Friday, May 18, 2007
The Too-Easy Compromise
Yesterday's compromise on immigration reform means that it is likely that some bill will pass before the end of President Bush's term. The White House wants guest workers and a wall; the Democrats want to legalize all workers and end the segmented labor market that's been taking jobs away from citizens and driving down wages; and the nativist nuts were at home calling Lou Dobbs. Finally, the program Bush was announcing in joint meetings with Mexican President Vicente Fox, just before 9/11, is back on track. The bi-partisan agreement, said to be 360 pages, is supposed to allow 400,000 guest workers, legalize everyone who is now here, change new entrance criteria to favor skills over family ties, and prevent anything from happening until the border between Mexico and the USA will make the Berlin Wall look like a quaint Lego project.
The problem with all this is that there is no principled spokesperson in the Congress and even in the human rights community who will stand up for free movement. A couple of weeks ago I was watching a woman from the ACLU on Bill O'Reilly's show debate him on the legalization of alien residents. He said something like, "So, what's your position on a wall? I bet you're opposed to that, too, and think it's okay for anyone to come into the country." The correct answer is, "Yes, of course that's what I think; walls are for medieval kingdoms, not 21st century democracies." But the nervous lawyer avoided repeated prompts on the topic and instead repeated the ACLU's official line on legal status for aliens.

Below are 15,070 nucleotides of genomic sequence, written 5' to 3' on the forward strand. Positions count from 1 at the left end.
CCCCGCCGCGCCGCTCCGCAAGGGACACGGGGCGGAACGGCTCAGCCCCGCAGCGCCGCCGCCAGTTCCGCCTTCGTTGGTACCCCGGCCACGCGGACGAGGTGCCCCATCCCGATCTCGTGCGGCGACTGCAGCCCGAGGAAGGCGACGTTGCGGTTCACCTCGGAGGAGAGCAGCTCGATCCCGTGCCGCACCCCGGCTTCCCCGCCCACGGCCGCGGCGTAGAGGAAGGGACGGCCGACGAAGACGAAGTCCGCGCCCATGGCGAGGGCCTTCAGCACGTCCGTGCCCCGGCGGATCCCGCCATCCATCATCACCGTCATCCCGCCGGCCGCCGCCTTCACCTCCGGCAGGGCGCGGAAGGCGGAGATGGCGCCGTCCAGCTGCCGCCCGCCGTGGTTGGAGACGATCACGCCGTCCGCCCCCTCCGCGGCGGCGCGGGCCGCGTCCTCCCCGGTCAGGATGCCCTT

Of course this is a position that will lose them support, but not from the nativists, who are not exactly card-carrying ACLU members. And at least a principled statement on behalf of cosmopolitanism might educate some liberals about the limits of their tolerance. What is liberal about allocating the ability to make the simplest choice about where to live a matter of birthright?
(image from Steve Fazio)